OBJECTIVES: Photodynamic treatment (PDT) of human lung carcinoma cells A549 (p53(+/+)) and H1299 (p53(-/-)) induces fast but transient stalling of proteasome activity. We have explored the possibility of prolonging this effect by combining PDT with drugs capable of sustaining the stall, and promote apoptosis of surviving cells. We show that aspirin can be used to accomplish this. MATERIALS AND METHODS: Cells were irradiated at doses ranging from 0.54 to 1.10 J cm(-2), and subsequently were incubated with aspirin at either high (10 and 5 mm) or low concentration (2.5 and 1.5 mm). Photofrin concentration and incubation time were constant (2.5 μg/ml and 16 h). Under these conditions, we analysed cell viability, colony-forming efficiency, cycle profile, expression patterns of specific proteins and ubiquitination state, after individual or combined administration. RESULTS: Treatment with either PDT or aspirin, rapidly induced proteasome malfunction and accumulation of cells in G(2)M, but did not induce apoptosis. However, when aspirin was added to cells (even at low concentrations) after PDT, the proteasome block was sustained. Moreover, significant cytotoxic effects, including apoptosis, were observed along with cytostatic effects (G(2)M accumulation/decreased colony formation). CONCLUSIONS: Combination of PDT and low-toxicity drugs (such as aspirin) resulted in protracted inhibition of proteasome activity and induced apoptosis even in apoptosis-resistant cancer cells.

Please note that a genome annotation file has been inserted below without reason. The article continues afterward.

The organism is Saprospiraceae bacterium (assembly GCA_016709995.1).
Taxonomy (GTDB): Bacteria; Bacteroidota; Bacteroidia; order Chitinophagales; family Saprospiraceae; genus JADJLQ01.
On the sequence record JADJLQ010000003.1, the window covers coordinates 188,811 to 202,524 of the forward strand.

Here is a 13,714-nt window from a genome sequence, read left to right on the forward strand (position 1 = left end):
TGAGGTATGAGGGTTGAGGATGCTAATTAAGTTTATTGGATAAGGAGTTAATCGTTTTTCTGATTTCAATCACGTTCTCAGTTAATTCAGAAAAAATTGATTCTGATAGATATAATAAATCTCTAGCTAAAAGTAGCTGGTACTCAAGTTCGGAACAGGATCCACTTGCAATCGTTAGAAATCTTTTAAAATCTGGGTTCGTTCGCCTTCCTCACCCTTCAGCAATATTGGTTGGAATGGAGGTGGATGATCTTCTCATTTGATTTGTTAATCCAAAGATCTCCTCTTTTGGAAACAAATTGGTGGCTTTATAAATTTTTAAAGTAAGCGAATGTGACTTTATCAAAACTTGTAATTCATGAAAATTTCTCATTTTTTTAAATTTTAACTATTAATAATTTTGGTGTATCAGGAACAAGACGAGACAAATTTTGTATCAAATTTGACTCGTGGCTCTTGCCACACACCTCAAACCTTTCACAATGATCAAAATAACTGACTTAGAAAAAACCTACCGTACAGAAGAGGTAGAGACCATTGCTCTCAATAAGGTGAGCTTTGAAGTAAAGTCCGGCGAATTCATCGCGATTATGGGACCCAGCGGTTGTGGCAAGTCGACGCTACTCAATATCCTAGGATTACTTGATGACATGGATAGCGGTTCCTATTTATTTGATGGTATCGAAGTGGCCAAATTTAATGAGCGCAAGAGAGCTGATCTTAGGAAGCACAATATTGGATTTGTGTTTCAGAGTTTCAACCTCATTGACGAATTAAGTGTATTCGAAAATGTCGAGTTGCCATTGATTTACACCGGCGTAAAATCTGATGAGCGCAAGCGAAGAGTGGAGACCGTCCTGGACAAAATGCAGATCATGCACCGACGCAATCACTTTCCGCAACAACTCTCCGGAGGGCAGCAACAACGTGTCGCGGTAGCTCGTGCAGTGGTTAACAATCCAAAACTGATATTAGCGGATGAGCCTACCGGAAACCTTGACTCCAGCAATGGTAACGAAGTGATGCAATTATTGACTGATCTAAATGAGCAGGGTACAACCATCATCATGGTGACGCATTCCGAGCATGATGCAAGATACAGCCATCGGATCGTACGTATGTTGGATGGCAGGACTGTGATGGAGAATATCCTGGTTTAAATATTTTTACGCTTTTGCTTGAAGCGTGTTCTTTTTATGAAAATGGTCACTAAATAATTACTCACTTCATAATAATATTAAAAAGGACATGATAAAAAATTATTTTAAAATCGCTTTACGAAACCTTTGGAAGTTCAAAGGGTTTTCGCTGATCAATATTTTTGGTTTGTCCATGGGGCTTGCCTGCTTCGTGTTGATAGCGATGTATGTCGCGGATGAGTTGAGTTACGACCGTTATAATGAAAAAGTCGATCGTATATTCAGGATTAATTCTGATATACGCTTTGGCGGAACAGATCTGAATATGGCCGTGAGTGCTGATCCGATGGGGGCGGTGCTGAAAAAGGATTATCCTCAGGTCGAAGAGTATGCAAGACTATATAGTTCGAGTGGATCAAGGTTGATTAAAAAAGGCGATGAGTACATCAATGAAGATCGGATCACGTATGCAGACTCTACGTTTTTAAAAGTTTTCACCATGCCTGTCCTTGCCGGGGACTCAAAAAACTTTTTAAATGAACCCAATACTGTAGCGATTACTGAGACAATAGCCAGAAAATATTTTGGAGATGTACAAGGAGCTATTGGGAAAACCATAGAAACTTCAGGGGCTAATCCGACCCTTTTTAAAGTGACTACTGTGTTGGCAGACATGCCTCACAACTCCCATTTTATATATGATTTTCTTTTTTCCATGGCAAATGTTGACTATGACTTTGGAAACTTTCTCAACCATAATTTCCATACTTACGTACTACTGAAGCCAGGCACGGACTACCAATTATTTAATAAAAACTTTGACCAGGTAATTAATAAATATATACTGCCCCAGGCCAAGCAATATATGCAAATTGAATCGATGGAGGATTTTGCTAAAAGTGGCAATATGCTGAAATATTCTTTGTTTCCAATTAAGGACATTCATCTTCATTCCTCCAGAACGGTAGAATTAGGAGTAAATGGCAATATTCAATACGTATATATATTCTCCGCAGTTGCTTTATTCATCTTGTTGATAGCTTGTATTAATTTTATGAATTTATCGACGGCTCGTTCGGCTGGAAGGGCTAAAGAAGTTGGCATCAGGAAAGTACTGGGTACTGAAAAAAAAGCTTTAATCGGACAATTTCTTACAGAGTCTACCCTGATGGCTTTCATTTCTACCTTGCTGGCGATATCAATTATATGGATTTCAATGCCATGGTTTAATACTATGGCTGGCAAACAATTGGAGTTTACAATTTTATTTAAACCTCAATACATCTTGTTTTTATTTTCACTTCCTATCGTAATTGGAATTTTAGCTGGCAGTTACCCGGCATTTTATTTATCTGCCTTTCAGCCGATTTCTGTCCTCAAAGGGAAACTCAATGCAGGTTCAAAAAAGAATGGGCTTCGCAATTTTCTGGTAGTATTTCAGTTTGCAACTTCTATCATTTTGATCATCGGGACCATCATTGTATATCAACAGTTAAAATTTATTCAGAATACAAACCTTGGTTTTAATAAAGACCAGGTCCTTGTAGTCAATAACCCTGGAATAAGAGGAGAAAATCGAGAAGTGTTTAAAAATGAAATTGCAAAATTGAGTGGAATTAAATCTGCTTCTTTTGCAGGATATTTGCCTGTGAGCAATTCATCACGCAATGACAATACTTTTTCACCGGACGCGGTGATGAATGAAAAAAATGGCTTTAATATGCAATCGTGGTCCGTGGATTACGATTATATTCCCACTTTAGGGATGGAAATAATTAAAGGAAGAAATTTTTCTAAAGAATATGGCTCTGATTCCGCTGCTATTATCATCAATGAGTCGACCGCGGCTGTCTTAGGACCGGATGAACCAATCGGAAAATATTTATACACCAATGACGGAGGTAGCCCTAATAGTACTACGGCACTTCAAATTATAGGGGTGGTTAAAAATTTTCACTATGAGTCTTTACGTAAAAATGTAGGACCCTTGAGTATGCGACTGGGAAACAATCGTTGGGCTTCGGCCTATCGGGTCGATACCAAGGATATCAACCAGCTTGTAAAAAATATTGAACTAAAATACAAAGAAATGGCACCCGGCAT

Combination of photodynamic therapy with aspirin in human-derived lung adenocarcinoma cells affects proteasome activity and induces apoptosis.

CHIAVIELLO, ANGELA;POSTIGLIONE, ILARIA;PALUMBO, GIUSEPPE
2010

Abstract

OBJECTIVES: Photodynamic treatment (PDT) of human lung carcinoma cells A549 (p53(+/+)) and H1299 (p53(-/-)) induces fast but transient stalling of proteasome activity. We have explored the possibility of prolonging this effect by combining PDT with drugs capable of sustaining the stall, and promote apoptosis of surviving cells. We show that aspirin can be used to accomplish this. MATERIALS AND METHODS: Cells were irradiated at doses ranging from 0.54 to 1.10 J cm(-2), and subsequently were incubated with aspirin at either high (10 and 5 mm) or low concentration (2.5 and 1.5 mm). Photofrin concentration and incubation time were constant (2.5 μg/ml and 16 h). Under these conditions, we analysed cell viability, colony-forming efficiency, cycle profile, expression patterns of specific proteins and ubiquitination state, after individual or combined administration. RESULTS: Treatment with either PDT or aspirin, rapidly induced proteasome malfunction and accumulation of cells in G(2)M, but did not induce apoptosis. However, when aspirin was added to cells (even at low concentrations) after PDT, the proteasome block was sustained. Moreover, significant cytotoxic effects, including apoptosis, were observed along with cytostatic effects (G(2)M accumulation/decreased colony formation). CONCLUSIONS: Combination of PDT and low-toxicity drugs (such as aspirin) resulted in protracted inhibition of proteasome activity and induced apoptosis even in apoptosis-resistant cancer cells.
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Utilizza questo identificativo per citare o creare un link a questo documento: https://hdl.handle.net/11588/371384
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